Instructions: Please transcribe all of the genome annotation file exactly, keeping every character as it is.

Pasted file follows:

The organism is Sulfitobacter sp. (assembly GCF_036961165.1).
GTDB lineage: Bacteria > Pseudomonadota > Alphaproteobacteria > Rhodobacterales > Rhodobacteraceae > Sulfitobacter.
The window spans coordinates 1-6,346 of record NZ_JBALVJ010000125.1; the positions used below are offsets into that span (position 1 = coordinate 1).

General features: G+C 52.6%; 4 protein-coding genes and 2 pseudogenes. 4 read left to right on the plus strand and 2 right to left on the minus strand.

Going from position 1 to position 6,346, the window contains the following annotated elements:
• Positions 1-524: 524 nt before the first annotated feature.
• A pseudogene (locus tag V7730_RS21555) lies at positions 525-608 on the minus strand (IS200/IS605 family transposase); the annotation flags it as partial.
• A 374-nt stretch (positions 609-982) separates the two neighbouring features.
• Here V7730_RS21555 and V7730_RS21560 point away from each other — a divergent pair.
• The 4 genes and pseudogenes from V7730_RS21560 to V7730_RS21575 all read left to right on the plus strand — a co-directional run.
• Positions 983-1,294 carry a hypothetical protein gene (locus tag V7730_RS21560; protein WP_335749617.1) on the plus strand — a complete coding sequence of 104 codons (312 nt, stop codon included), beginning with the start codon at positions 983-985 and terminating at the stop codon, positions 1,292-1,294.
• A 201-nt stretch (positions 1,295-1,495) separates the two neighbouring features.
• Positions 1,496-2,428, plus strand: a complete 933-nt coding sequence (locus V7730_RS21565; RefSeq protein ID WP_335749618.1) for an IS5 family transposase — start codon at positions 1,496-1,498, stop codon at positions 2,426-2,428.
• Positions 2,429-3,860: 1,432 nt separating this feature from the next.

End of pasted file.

The organism is Sulfitobacter sp. (assembly GCF_036961165.1).
GTDB lineage: Bacteria > Pseudomonadota > Alphaproteobacteria > Rhodobacterales > Rhodobacteraceae > Sulfitobacter.
The window spans coordinates 1-6,346 of record NZ_JBALVJ010000125.1; the positions used below are offsets into that span (position 1 = coordinate 1).

General features: G+C 52.6%; 4 protein-coding genes and 2 pseudogenes. 4 read left to right on the plus strand and 2 right to left on the minus strand.

Going from position 1 to position 6,346, the window contains the following annotated elements:
• Positions 1-524: 524 nt before the first annotated feature.
• A pseudogene (locus tag V7730_RS21555) lies at positions 525-608 on the minus strand (IS200/IS605 family transposase); the annotation flags it as partial.
• A 374-nt stretch (positions 609-982) separates the two neighbouring features.
• Here V7730_RS21555 and V7730_RS21560 point away from each other — a divergent pair.
• The 4 genes and pseudogenes from V7730_RS21560 to V7730_RS21575 all read left to right on the plus strand — a co-directional run.
• Positions 983-1,294 carry a hypothetical protein gene (locus tag V7730_RS21560; protein WP_335749617.1) on the plus strand — a complete coding sequence of 104 codons (312 nt, stop codon included), beginning with the start codon at positions 983-985 and terminating at the stop codon, positions 1,292-1,294.
• A 201-nt stretch (positions 1,295-1,495) separates the two neighbouring features.
• Positions 1,496-2,428, plus strand: a complete 933-nt coding sequence (locus V7730_RS21565; RefSeq protein ID WP_335749618.1) for an IS5 family transposase — start codon at positions 1,496-1,498, stop codon at positions 2,426-2,428.
• Positions 2,429-3,860: 1,432 nt separating this feature from the next.